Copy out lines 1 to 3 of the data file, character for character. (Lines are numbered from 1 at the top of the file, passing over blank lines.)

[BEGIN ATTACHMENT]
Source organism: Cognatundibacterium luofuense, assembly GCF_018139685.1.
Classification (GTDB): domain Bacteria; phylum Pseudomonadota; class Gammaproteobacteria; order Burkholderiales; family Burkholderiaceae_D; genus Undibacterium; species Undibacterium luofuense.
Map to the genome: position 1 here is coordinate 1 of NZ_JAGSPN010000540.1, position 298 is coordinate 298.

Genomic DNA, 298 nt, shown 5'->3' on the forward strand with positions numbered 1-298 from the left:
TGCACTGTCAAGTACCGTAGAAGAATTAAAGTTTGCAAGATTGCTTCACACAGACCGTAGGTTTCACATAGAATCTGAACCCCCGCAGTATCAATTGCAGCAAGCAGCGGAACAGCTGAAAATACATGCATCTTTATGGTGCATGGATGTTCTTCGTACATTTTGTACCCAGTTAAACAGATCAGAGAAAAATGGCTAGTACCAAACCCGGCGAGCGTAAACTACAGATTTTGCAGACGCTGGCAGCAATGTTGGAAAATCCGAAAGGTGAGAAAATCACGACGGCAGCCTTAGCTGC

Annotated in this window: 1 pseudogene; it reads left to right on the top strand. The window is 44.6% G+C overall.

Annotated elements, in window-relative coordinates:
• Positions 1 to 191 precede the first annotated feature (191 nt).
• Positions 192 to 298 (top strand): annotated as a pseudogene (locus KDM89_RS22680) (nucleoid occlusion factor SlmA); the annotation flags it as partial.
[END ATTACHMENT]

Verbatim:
Source organism: Cognatundibacterium luofuense, assembly GCF_018139685.1.
Classification (GTDB): domain Bacteria; phylum Pseudomonadota; class Gammaproteobacteria; order Burkholderiales; family Burkholderiaceae_D; genus Undibacterium; species Undibacterium luofuense.
Map to the genome: position 1 here is coordinate 1 of NZ_JAGSPN010000540.1, position 298 is coordinate 298.